Does Everyone Get Wisdom Teeth? And Other Questions
By Buttercup 7 Day Dental 20th Dec 2018
Wisdom teeth are strange. Horror stories are always flying around about impacted teeth and painful extractions.
Why do we get wisdom teeth? Does everyone get wisdom teeth? Do they actually make you wiser (disclaimer, we don’t think so)? Do you always need them removed? How are they removed?
Here at Buttercup 7 Day Dental, we thought it was time to clear the air surrounding wisdom teeth. To make sure you are fully aware and ready to tackle any problems your wisdom teeth might throw at you — we’ve prepared this introductory FAQ guide. If there’s something you don’t understand or if your burning question isn’t on the list please do not hesitate to get in touch with us!
What Are Wisdom Teeth?
Wisdom teeth are a third set of molars, located behind the standard molars in the jaw. Humans are able to grow 4 wisdom teeth in total, one in each corner of the mouth.
They appear on average between the ages of 17 and 21, a time when you are older and ‘wiser’, hence the name. Unfortunately, as far as we’re aware, they don’t actually make you any wiser.
Why Do We Have Wisdom Teeth?
The modern human body has many parts that are no longer used, like our appendix, for example. Wisdom teeth are similar.
Thousands of years ago, humans ate very differently to what we do today – their diet was mainly composed of raw foods, like roots, leaves, and meat. These foodstuffs required a great deal of effort to break down to swallow, involving a lot of crushing and tearing. Having a third set of molars, our wisdom teeth, allowed early humans to process their food far easier.
As our diet has changed, we no longer require our wisdom teeth, but a blip in evolution has meant that we still grow them.
Does Everyone Get Wisdom Teeth?
Strangely, not everyone will have their wisdom teeth come through.
For most people, if the wisdom teeth haven’t grown through by their mid-20s, then they never will.
Some people may grow only one wisdom tooth whilst others grow all four. It’s all down to genetics and chance whether or not you’ll grow a full set.
Do You Need To Get Your Wisdom Teeth Removed?
Take the aforementioned example of the disused appendix – every human is born with an appendix, and it is never removed unless it presents a health risk, like appendicitis. The same goes for wisdom teeth.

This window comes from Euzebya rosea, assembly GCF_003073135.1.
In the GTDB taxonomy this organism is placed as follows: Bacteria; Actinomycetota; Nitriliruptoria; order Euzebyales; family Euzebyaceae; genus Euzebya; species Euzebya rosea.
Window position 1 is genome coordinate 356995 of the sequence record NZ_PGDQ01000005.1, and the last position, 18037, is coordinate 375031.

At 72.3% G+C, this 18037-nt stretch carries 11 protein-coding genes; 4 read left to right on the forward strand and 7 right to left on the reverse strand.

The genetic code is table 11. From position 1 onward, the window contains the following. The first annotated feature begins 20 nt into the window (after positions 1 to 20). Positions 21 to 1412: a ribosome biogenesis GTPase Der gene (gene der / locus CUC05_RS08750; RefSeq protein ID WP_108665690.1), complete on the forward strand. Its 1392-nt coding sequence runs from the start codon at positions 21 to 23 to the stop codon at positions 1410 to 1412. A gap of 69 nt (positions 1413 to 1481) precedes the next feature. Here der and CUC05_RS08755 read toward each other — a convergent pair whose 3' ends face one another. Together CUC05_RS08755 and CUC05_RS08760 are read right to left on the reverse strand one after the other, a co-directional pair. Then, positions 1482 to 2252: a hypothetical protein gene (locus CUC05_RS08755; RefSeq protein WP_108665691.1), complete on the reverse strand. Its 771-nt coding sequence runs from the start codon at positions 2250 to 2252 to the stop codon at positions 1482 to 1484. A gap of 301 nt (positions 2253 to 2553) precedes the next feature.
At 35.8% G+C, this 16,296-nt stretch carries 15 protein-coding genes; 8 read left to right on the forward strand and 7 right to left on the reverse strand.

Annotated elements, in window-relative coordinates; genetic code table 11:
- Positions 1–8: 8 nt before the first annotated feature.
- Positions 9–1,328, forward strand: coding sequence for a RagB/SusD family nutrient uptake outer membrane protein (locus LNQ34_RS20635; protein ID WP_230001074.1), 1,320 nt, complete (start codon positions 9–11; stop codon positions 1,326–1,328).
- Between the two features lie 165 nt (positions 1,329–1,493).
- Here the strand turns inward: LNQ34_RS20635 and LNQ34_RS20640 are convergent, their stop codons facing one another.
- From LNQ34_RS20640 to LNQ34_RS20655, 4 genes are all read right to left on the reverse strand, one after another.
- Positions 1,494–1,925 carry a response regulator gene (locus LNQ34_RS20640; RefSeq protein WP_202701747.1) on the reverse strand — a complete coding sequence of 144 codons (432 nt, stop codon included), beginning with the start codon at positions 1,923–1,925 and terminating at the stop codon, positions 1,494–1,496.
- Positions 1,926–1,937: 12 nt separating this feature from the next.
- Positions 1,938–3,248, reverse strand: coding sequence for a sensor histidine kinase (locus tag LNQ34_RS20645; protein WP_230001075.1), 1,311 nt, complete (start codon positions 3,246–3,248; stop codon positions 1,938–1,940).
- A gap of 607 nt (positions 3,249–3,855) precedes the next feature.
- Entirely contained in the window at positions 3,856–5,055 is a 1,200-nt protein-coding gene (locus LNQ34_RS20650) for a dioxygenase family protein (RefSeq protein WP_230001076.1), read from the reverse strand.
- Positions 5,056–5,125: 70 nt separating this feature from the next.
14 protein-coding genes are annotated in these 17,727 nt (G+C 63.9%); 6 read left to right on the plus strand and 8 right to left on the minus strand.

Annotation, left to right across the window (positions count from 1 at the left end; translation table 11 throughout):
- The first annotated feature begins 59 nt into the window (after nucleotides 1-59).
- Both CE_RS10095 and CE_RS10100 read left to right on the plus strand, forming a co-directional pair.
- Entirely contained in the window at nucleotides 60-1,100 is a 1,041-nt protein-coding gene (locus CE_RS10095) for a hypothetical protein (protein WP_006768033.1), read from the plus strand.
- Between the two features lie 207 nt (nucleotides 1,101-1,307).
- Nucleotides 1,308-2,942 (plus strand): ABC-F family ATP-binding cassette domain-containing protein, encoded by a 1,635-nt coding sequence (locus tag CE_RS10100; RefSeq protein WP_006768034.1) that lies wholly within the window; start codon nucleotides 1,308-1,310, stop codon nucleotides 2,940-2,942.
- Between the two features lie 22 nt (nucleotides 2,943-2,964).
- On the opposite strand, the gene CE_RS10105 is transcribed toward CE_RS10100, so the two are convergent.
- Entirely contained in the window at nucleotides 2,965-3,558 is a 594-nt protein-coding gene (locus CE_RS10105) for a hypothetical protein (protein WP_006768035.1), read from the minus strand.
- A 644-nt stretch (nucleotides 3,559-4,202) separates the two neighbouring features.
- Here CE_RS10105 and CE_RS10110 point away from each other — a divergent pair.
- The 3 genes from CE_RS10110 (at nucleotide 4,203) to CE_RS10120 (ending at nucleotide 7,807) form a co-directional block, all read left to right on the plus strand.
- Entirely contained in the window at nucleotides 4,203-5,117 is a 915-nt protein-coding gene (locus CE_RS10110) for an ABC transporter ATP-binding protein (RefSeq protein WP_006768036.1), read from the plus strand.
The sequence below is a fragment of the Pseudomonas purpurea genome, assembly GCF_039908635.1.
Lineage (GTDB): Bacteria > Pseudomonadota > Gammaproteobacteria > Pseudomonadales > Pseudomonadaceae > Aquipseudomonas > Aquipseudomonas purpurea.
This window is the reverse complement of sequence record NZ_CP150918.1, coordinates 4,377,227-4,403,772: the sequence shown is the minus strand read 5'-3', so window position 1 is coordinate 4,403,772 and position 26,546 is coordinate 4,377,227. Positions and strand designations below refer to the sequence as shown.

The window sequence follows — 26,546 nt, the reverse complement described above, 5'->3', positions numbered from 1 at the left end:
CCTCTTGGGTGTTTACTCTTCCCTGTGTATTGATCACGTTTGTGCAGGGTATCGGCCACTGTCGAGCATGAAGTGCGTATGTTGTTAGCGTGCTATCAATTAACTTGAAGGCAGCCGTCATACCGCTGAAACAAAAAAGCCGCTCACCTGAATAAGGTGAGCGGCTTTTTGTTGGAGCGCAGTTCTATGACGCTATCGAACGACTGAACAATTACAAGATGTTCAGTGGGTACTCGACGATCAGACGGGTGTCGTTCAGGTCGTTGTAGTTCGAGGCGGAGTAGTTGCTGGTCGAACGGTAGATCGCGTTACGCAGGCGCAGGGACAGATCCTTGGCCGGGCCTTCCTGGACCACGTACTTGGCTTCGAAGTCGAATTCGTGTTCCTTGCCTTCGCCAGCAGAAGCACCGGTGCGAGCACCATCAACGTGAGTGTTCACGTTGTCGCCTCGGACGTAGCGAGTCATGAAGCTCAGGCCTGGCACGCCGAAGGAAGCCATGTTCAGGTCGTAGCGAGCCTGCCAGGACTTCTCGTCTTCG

A good dentist will not remove your wisdom teeth unless they pose a problem. Removing wisdom teeth can be risky, occasionally leading to nerve damage. There is no sense in taking a risk like this if the wisdom tooth itself is healthy and the surrounding area is unharmed.
The only times that your wisdom tooth will need to be removed is when it grows in at an awkward angle or when it can only grow partially through the gums, also known as an impacted tooth.
When these things happen, it can negatively impact the alignment of the teeth, puts pressure on the jaw, and makes the mouth susceptible to plaque growth and decay by preventing easy access for brushing and flossing.
What Does The Wisdom Tooth Removal Process Look Like?
When it has been recommended by your dentist to have your wisdom tooth or teeth removed, it is quite a straightforward, quick and pretty painless process to undergo.
Your dentist will X-ray your mouth to get a better idea of the positioning of the tooth so they can plan how best to remove it.
You’ll be given a local anaesthetic to numb the pain. To remove the tooth, the dentist will rock the tooth back and forth, gently pulling, trying to widen the tooth socket so the tooth will come loose. You may feel some pressure as they do so. If necessary, they may cut slightly into your gum to help release the tooth.
The full process can take from a few minutes to around twenty minutes. At Buttercup we don’t start till the anaesthetic has kicked properly in. In other words, you shouldn’t feel any pain at all except the weird sensation as we rock it out.
Recovery After Wisdom Tooth Removal
Like any kind of surgery, you’ll need to recuperate for a little while after having a wisdom tooth removed.
You should take some time to relax, not participating in any vigorous activity which could slow the healing process down.
The area surrounding where the tooth was extracted may swell and throb with pain for a few days following the procedure, but usually, this is no more than what normal painkillers can handle. Your dentist will advise you on what pain killing medication to take and an ice pack on the side of your face will do wonders.
In terms of foods, it’s best to start off by drinking clear liquids and then move onto soft foods like applesauce, well-cooked pasta, ice cream (yeah, we said it) and mashed potato. Avoid any hard or chewy, spicy or acidic foods or anything that has small particles that may get lodged in the area where the tooth was extracted.
If you are experiencing problems with your wisdom teeth, it’s best to get it checked out by your dentist as soon as possible. Buttercup 7 Day Dental have years of experiencing dealing with impacted or awkwardly positioned wisdom teeth – to see what we can do for you, just get in contact with us.
If the thought of having your wisdom tooth removed sends shivers down your spine, Buttercup also specialise in dealing with nervous patients making sure that you are as comfortable and de-stressed as possible!
For more information about wisdom teeth problems and how to identify and prevent them, check out these warning signs.